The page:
Disciplinary Case Dismissed Against Kent VetBy Royal College Of Veterinary Surgeons, PRNE
Thursday, April 29, 2010
LONDON, April 30, 2010 - The Disciplinary Committee of the Royal College of Veterinary Surgeons
on Wednesday [28 April 2010] dismissed a case against a veterinary
surgeon from Kent having found him not guilty of serious professional
Mr Francois-Guillame Saulnier-Troff - formerly an employee of North Kent
Referrals in Blue Bell Hill near Aylesford - was charged with concealing
from his clients that a fragment of metal had been left in their dog's
body following surgery, and omitting any reference to that in the
clinical records or notes.
At the hearing, the Committee heard that, during spinal surgery on
Pippin, a Jack Russell terrier belonging to Mr and Mrs Bowers, a small
metal fragment broke off a palpator and became lodged in the bony
material. Mr Saulnier-Troff was unable to retrieve it.
However, Mr Saulnier-Troff did not inform Pippin's owners of this
occurrence, either during the telephone conversation on the 15th of
January immediately following the operation, or when he met with them
for Pippin's post-operative check on the 2nd of February. He said that
he had intended to discuss the fact with the owners when the dog was
discharged and had requested that he be contacted when the owners came
into the surgery. He had not been contacted, though, and on attending
the practice two days later, found that Pippin had already been returned
to his owners.
It was accepted by the Committee that Mr Saulnier-Troff had not
considered the fragment of clinical significance, and that telling Mr
and Mrs Bowers about it was not at the front of his mind at their
The Committee heard there was no reference to the fragment included in
the clinical notes, discharge summary or referral report, but accepted
that the discharge summary had not been prepared by Mr Saulnier-Troff
and that the referral report had been drawn up and sent out without Mr
Saulnier-Troff's approval or personal signature.
In their findings, the Committee made no criticism of Mr Saulnier-Troff
for the breakage or non-retrieval of the fragment, concluding that he
came across as a skilled and conscientious veterinary surgeon and that
he was fundamentally honest. The Committee also described as "honest
and straightforward throughout," the accounts given by Mr and Mrs
Bowers of their recollection of events. The Committee noted that Mr
Saulnier-Troff had admitted that he ought to have told Mr and Mrs Bowers
about the fragment and that he ought to have included details in the
Disciplinary Committee Chairman Mrs Alison Bruce said that they were
"highly critical of the fact that Mr Saulner-Troff did not inform Mr and
Mrs Bowers at any time of what had occurred or check that the clinical
records had been completed either post-operatively or at the follow-up
"The matters, which Mr Saulnier-Troff has admitted, flow from a failure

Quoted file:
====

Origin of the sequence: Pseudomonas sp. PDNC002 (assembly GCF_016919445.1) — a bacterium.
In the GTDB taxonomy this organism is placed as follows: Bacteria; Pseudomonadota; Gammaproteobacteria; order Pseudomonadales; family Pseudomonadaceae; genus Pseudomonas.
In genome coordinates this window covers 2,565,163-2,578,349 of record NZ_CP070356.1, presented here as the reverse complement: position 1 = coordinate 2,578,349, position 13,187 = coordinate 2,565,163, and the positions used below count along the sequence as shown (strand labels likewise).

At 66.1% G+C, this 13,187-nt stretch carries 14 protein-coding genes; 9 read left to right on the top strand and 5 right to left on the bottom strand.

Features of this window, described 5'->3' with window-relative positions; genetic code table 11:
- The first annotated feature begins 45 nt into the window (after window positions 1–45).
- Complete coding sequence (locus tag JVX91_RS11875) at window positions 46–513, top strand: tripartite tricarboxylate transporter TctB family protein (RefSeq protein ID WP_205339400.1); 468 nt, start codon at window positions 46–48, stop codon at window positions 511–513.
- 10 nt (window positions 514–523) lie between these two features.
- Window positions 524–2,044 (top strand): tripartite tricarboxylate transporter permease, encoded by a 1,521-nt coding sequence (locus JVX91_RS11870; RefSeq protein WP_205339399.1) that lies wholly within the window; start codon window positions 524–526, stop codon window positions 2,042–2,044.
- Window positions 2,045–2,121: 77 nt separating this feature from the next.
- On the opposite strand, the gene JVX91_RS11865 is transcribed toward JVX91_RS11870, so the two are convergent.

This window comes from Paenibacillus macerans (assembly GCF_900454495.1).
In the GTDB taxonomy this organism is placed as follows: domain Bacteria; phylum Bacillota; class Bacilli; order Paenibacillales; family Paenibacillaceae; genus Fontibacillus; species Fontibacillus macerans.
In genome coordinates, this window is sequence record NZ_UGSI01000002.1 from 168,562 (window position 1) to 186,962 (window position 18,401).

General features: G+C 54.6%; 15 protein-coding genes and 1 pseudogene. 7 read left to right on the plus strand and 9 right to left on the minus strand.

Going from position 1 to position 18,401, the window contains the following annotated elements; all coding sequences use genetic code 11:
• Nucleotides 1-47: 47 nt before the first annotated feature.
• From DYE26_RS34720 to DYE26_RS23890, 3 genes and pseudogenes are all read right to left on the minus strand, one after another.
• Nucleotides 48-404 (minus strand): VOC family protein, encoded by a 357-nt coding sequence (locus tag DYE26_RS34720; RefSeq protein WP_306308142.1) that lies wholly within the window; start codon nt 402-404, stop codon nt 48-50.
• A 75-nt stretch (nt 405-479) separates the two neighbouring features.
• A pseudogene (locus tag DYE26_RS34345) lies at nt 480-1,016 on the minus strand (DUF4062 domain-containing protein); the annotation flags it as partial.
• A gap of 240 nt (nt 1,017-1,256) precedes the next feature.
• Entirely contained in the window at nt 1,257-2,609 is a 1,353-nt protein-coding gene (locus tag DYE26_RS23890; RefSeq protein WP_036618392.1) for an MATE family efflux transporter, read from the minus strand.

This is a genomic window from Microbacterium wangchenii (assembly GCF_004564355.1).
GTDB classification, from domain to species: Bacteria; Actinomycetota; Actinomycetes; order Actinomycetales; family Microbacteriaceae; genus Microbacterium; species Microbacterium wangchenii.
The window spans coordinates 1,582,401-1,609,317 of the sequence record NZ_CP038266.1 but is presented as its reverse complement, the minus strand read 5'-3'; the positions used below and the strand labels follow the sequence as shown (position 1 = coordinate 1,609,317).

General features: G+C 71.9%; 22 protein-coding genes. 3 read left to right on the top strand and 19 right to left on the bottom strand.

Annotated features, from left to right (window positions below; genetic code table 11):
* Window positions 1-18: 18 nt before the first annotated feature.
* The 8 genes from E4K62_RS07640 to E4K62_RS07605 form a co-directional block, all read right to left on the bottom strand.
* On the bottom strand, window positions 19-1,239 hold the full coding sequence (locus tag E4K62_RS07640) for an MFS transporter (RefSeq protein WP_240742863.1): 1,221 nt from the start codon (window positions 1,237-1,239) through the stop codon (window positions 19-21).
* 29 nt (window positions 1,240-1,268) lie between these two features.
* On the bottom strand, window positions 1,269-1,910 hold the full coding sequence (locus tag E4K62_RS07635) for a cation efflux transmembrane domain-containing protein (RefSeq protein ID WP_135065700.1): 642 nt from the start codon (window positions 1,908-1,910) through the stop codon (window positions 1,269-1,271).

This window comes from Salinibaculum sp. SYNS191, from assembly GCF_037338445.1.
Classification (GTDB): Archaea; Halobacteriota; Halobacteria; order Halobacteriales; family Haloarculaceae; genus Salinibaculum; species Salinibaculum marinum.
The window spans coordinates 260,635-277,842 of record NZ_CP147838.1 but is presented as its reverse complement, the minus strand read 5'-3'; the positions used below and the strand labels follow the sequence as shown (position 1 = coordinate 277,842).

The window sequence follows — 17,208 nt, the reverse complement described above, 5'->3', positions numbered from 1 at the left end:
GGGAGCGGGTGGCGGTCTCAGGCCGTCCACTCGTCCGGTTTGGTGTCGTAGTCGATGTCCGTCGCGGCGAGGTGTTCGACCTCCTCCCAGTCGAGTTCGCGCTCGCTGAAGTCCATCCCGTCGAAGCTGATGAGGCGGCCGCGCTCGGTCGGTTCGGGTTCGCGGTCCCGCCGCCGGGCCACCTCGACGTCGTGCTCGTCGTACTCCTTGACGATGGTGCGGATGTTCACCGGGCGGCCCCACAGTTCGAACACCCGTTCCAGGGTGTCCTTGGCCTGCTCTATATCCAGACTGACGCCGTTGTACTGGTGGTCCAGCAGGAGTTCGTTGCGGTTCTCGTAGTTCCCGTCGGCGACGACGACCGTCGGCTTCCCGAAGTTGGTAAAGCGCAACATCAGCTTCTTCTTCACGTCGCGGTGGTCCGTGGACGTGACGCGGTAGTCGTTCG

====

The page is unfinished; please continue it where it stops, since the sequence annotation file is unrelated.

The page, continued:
on his part to speak to Mr and Mrs Bowers after the discharge had taken
place and to check that he had completed a full clinical record which
included reference to part of the palpator being left in Pippin's body,"
Mrs Bruce continued, adding that this was "indeed conduct which falls
short of the standard to be expected. However, in the opinion of this
Committee his conduct does not fall so far short that it amounts to
disgraceful conduct in a professional respect."
Mrs Bruce concluded: "In these circumstances, the charge is dismissed."
NOTES FOR EDITORS
1.The RCVS is the regulatory body for veterinary surgeons in the UK and deals with issues of professional misconduct, maintaining the register of veterinary surgeons eligible to practise in the UK and assuring standards of veterinary education. 2.RCVS disciplinary powers are exercised through the Preliminary Investigation and Disciplinary Committees, established in accordance with Schedule 2 to the Veterinary Surgeons Act 1966 (the 1966 Act). The RCVS has authority to deal with three types of case: a) Fraudulent registration b) Criminal convictions c) Allegations of disgraceful professional conduct 3.The Disciplinary Committee is a constituted judicial tribunal under the 1966 Act and follows rules of evidence similar to those used in a court of law. 4.The burden of proving an allegation falls upon the RCVS, and the RCVS must prove to the standard that the Committee is sure. 5.A respondent veterinary surgeon may appeal a Disciplinary Committee decision to the Privy Council within 28 days of the date of the decision. If no appeal is received, the Committee's judgment takes effect after this period. 6.It is a criminal offence contrary to section 19 of the Veterinary Surgeons Act 1966 to practise as a veterinary surgeon unless registered in the RCVS Register of Members. Further information, including the original charges against Mrs Lindridge, and the Committee's findings and decision on sanction, can be found at www.rcvs.org.uk/disciplinary.
For more information please contact:
Claire Millington, Royal College of Veterinary Surgeons
Claire Millington, Royal College of Veterinary Surgeons, +44(0)20-7202-0783, c.millington at rcvs.org.uk
Tags: April 30, London, Royal College of Veterinary Surgeons, United Kingdom